MOSCOW, June 17 (RIA Novosti) - The president of the Russian republic of Chechnya has denied allegations that Terek Grozny's victory over Krilya Sovetov on Saturday was arranged in advance.
Speaking to the Komsomolskaya Pravda newspaper, Ramzan Kadryov said claims that the game in Grozny was fixed were "complete nonsense."
"We don't need those kinds of victories," said the Chechen leader, who is also the club president. "For football, and sport in general, these kinds of victories, if they occur, are in fact a defeat."
Russian sports media reported before the game, which the Chechen team won 3-2, that one individual had staked $400,000 on a Terek win on the Betfair Internet betting exchange.
Furthermore, despite Krilya being eight places above 10th-placed Terek before the match, some 96% of bets placed were on a home victory. After the news broke, a number of bookmakers stopped taking bets on Terek taking all three points and odds for a home victory dropped rapidly with other bookies.
The match itself saw Terek storm to a two-goal lead before Krilya leveled the score. However, with just minutes on the clock, the Chechen side found the net for the third time. A number of Russian sports commentators noted both that the Krilya defense was oddly ineffective as Terek's Sergei Bendz rose to head home the winner and that the visitors showed no real desire to score a third goal.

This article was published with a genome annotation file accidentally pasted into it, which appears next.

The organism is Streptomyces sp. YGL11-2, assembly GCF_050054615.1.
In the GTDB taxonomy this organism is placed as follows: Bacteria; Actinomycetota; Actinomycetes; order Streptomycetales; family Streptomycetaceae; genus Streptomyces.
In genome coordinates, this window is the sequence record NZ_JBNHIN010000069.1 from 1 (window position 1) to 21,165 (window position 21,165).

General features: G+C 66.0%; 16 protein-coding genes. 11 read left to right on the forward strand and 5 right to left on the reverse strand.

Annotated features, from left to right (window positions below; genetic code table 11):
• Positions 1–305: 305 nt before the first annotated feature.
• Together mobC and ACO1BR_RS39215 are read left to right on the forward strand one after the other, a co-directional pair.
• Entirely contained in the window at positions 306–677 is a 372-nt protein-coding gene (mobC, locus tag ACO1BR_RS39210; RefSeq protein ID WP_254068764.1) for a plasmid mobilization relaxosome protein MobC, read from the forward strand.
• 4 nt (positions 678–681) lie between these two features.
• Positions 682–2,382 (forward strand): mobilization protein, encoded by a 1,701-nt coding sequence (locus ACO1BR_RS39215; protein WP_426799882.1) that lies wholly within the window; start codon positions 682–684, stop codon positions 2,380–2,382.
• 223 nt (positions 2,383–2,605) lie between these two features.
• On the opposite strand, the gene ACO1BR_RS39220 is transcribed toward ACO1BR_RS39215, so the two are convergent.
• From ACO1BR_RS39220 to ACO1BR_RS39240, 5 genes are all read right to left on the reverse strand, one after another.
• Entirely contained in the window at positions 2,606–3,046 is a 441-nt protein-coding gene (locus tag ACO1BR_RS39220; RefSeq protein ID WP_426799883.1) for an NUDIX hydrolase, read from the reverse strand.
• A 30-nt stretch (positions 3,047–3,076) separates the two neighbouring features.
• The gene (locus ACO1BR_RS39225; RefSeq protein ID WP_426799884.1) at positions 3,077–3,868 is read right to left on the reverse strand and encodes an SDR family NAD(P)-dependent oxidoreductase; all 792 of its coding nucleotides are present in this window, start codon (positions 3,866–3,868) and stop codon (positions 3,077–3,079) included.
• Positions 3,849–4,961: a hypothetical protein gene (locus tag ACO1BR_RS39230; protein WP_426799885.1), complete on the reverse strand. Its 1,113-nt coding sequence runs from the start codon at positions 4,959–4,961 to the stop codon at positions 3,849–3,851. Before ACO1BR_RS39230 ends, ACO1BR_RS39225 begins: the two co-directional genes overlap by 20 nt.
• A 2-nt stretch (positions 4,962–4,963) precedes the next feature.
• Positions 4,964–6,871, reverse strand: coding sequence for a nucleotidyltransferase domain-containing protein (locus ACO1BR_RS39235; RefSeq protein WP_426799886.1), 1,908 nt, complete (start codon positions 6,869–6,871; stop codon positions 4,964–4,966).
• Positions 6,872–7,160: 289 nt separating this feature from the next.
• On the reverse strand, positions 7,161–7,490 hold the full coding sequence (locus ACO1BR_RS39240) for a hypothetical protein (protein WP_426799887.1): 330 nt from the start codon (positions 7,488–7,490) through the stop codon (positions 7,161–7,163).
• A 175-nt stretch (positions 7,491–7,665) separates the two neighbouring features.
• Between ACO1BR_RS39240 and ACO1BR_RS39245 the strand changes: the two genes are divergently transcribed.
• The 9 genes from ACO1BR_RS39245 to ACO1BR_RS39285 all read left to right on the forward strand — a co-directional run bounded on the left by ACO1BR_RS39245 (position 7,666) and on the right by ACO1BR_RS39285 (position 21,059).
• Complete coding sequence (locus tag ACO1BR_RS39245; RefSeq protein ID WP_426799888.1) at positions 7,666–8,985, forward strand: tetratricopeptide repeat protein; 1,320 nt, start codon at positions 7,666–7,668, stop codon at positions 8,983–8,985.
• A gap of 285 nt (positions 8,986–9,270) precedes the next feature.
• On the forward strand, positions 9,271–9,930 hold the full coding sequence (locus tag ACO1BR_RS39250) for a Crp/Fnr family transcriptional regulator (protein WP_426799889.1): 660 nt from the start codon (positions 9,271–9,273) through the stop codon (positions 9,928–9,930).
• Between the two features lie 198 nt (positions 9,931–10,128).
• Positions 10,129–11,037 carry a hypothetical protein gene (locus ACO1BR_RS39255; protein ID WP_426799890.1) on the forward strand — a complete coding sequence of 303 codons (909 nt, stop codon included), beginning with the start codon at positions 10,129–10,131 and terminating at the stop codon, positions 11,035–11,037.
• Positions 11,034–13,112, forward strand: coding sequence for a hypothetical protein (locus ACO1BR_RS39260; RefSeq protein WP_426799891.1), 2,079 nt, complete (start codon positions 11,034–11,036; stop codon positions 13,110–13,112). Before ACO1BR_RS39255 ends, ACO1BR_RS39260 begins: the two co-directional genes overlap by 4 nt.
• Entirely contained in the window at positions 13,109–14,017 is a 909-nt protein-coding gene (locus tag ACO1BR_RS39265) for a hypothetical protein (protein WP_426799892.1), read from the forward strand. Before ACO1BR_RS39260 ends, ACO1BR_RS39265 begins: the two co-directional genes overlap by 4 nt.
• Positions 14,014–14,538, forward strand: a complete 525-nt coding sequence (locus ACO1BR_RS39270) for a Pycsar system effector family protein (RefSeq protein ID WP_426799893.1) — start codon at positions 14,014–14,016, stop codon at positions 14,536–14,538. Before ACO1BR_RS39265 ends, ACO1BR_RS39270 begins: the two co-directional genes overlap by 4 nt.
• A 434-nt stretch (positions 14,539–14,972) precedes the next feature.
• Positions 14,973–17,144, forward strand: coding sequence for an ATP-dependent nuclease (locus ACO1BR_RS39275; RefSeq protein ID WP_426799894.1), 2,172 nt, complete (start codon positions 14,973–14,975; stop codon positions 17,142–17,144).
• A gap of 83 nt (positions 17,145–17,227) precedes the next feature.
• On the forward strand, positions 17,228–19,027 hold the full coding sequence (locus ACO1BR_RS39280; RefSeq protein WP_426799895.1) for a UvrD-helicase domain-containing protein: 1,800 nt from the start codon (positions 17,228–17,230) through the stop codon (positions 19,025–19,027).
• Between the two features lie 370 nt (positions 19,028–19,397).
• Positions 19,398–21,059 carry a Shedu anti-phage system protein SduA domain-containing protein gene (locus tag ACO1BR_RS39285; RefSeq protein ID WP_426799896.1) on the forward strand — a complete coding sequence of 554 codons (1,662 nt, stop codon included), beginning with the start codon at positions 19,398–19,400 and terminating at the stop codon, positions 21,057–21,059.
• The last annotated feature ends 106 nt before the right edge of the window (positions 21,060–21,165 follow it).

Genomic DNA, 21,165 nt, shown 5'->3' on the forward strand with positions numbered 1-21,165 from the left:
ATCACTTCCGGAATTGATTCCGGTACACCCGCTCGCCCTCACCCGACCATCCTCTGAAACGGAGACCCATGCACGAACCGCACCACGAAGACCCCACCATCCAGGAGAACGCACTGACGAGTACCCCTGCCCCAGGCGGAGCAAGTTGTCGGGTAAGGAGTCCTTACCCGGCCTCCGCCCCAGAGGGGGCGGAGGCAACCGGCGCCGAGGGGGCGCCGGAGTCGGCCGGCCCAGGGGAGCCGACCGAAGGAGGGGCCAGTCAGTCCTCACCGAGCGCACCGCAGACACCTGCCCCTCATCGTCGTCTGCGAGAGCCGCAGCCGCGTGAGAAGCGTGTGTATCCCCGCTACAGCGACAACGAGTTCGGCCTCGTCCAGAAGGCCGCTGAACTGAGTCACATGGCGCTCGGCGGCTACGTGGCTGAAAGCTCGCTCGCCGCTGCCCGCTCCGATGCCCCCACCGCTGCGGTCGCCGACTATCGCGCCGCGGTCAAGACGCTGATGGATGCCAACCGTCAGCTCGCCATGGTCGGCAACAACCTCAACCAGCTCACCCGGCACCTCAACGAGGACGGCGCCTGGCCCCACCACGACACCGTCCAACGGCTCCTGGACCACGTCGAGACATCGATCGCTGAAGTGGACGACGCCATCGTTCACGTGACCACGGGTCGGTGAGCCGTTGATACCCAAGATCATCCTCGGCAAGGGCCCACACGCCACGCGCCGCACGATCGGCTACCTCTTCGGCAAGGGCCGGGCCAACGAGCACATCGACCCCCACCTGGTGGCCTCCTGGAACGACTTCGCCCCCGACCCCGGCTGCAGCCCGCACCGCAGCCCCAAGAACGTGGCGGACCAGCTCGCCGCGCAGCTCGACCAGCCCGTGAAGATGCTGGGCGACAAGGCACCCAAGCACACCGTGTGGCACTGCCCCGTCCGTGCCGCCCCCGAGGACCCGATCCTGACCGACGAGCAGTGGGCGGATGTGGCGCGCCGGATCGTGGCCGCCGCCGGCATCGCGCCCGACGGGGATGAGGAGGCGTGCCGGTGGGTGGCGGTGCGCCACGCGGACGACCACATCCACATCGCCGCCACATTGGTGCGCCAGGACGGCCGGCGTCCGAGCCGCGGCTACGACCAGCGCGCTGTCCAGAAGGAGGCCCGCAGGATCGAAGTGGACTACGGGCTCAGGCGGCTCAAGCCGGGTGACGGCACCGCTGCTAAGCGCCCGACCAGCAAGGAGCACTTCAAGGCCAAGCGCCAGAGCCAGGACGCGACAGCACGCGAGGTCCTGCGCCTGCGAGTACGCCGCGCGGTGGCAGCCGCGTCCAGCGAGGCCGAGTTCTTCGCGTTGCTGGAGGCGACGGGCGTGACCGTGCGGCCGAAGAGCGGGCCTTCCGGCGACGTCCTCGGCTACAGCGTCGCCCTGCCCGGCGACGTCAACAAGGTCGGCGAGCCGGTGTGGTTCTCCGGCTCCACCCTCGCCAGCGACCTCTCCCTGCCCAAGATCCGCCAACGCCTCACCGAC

Russian football has often been plagued by rumors of fixed matches, with Terek's 2004 Russian Cup final triumph over, ironically, Krilya Sovetov, alleged to have been bought for $6 million. The claims have not been proven, however.
"When we won the Russian Cup, there were also those who doubted [the fairness of the result]. These are the same people," Kadyrov said.
Despite the mounting speculation, the Russian Football Premier League (RFPL) has declined to open an investigation into the game.
However, Vitali Mutko, the country's minister for sport and head of Russian football's governing body, was far less reserved. "I saw the game, and I didn't like it at all," he said. "I feel ashamed for the Samara club."
He also told Sport Express that the game could be examined by a new Russian Football Union committee on ethics.
The absence of Krilya's two Czech stars, Jan Koller and Jiri Jarosik, added fuel to the fires of speculation surrounding the game, but the giant striker said he doubted the match was fixed.
"I don't think that Krilya threw the game, but if they did, I would leave the team," Koller told Sovetski Sport on Wednesday, adding that he did not see the match.
Krilya said that Koller missed the game due to treatment he needed to receive for his chronic asthma.
"Three days before the match, I spoke to the Krilya trainer and doctor. They told me it would be very hot, up to 35 degrees, and that this would be bad," Koller said.
Jarosik, who was suspended for the game, has denied that he was asked by Krilya to pick up a yellow card in the preceding fixture, adding that he was fined by the club after receiving the caution.
Media reports on Tuesday that Krilya manager Leonid Slutsky had resigned turned out to be unfounded. Slutsky is considered a leading candidate to take over the Russian national team after Guus Hiddink leaves.
The problem of fixed games is believed to be much more of a problem in the lower leagues of the Russian game, but there have been rumors that top-flight defeats in one season could be traded for victories the following year.
Krilya beat Terek 4-3 in Samara last season, with the nature of the victory also arousing suspicions.